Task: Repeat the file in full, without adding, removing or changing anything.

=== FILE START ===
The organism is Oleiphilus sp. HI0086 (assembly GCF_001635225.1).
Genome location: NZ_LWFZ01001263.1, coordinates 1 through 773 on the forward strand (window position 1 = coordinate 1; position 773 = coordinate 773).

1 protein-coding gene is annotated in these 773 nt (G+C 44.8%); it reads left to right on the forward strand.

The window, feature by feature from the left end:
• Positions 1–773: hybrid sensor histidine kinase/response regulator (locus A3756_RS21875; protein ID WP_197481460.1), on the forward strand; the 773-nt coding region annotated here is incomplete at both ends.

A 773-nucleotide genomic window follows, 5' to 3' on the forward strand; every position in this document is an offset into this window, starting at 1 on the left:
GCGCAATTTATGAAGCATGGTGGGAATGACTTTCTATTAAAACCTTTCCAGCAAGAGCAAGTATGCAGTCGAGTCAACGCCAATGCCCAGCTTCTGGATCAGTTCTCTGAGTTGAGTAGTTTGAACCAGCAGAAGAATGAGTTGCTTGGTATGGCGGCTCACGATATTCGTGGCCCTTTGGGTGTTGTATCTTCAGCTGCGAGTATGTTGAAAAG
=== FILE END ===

The organism is Oleiphilus sp. HI0086 (assembly GCF_001635225.1).
Genome location: NZ_LWFZ01001263.1, coordinates 1 through 773 on the forward strand (window position 1 = coordinate 1; position 773 = coordinate 773).

1 protein-coding gene is annotated in these 773 nt (G+C 44.8%); it reads left to right on the forward strand.

The window, feature by feature from the left end:
• Positions 1–773: hybrid sensor histidine kinase/response regulator (locus A3756_RS21875; protein ID WP_197481460.1), on the forward strand; the 773-nt coding region annotated here is incomplete at both ends.

A 773-nucleotide genomic window follows, 5' to 3' on the forward strand; every position in this document is an offset into this window, starting at 1 on the left:
GCGCAATTTATGAAGCATGGTGGGAATGACTTTCTATTAAAACCTTTCCAGCAAGAGCAAGTATGCAGTCGAGTCAACGCCAATGCCCAGCTTCTGGATCAGTTCTCTGAGTTGAGTAGTTTGAACCAGCAGAAGAATGAGTTGCTTGGTATGGCGGCTCACGATATTCGTGGCCCTTTGGGTGTTGTATCTTCAGCTGCGAGTATGTTGAAAAG